• it gives you an assessment of alternative options based on disease-specific measures of health effects


Drawbacks of CEA include:

  • it cannot inform broader resource allocation decisions across different diseases because health benefits will often be measured in different units (different clinical outcomes)

How to carry out a cost effectiveness analysis

You should follow the general considerations for any economic evaluation study. Other points that are particularly relevant to cost effectiveness analysis (CEA) include:

Choosing your study perspective

CEA tends to be most useful to inform decisions for a particular disease. Because it is restricted to clinical outcomes, you may miss broader health-related benefits. For optimal disease management, your study will often take the perspective of the payer or health service provider, or the healthcare system.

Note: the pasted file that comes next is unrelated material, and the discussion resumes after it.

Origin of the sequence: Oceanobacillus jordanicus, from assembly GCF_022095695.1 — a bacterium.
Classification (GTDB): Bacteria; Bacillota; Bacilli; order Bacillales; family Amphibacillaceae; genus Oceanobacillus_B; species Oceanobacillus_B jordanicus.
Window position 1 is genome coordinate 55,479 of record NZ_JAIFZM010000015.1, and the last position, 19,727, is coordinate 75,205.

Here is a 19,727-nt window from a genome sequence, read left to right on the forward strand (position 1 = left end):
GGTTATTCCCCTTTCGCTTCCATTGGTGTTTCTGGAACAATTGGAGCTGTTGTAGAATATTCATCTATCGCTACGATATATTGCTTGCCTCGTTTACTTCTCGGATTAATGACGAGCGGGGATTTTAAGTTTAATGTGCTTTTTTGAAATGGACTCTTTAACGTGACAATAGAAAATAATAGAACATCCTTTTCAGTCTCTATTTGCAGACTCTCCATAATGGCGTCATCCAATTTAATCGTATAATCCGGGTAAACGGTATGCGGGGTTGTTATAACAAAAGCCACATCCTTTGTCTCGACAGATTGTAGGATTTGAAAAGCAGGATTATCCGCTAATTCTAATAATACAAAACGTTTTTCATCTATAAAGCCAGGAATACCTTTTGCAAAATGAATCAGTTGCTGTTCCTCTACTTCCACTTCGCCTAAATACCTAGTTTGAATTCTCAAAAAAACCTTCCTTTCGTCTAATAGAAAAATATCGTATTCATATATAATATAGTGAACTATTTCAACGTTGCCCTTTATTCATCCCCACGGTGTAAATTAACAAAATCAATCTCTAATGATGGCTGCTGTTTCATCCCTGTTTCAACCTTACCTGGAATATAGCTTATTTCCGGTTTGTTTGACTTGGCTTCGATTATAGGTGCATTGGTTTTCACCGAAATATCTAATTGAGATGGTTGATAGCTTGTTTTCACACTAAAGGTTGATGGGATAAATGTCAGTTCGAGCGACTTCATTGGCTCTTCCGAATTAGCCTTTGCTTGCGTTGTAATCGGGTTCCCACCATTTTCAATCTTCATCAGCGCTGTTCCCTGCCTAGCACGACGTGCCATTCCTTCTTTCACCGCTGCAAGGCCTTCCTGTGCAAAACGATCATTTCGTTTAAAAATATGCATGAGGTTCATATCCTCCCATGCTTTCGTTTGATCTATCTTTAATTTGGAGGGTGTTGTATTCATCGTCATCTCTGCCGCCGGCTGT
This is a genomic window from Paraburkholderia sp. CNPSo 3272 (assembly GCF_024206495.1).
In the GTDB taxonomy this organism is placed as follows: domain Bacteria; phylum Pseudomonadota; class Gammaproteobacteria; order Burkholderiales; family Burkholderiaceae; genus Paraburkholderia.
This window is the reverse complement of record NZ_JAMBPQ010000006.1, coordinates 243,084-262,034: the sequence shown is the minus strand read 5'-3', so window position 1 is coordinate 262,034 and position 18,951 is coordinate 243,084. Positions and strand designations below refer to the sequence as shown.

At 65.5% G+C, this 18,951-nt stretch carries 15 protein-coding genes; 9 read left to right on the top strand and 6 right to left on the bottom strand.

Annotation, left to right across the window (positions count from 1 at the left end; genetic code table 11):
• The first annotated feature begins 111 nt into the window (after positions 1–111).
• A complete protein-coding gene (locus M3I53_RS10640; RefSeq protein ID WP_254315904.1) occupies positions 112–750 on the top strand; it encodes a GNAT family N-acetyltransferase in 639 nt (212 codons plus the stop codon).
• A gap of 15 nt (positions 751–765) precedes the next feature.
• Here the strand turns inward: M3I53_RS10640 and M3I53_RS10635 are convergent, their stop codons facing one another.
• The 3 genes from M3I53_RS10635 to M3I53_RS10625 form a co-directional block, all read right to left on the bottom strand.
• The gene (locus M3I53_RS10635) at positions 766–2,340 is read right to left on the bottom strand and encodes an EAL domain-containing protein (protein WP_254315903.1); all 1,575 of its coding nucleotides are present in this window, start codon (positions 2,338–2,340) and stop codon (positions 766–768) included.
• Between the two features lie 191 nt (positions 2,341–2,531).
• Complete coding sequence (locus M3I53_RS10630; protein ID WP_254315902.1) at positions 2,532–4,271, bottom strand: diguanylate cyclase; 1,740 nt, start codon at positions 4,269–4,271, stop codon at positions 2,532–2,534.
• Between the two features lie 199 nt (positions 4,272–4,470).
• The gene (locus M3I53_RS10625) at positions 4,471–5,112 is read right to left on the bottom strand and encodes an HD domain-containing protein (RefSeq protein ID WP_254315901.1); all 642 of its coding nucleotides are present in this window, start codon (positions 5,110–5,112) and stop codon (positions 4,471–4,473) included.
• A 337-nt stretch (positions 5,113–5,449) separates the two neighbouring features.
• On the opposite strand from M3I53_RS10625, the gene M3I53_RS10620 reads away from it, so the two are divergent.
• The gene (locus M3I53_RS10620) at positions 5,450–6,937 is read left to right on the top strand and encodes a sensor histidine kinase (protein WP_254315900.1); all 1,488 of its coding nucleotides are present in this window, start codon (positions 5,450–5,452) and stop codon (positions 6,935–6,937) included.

Measuring effects

CEA allows you to choose the most relevant measure of effect for comparing your product with alternatives, according to the health problem you’re considering. For example:

  • clinical measures – blood glucose levels, cardiovascular events
  • disease-specific quality of life (QoL) measures – EORTC in cancer, HeartQoL
  • more generic measures of health – symptom-free days

Reporting the results

CEAs work out whether your product is cost-effective (the preferred alternative) by assessing how the effects and costs of your product compare with those of alternative products. This can be done by reporting incremental cost, incremental effect and cost per unit of effect gained.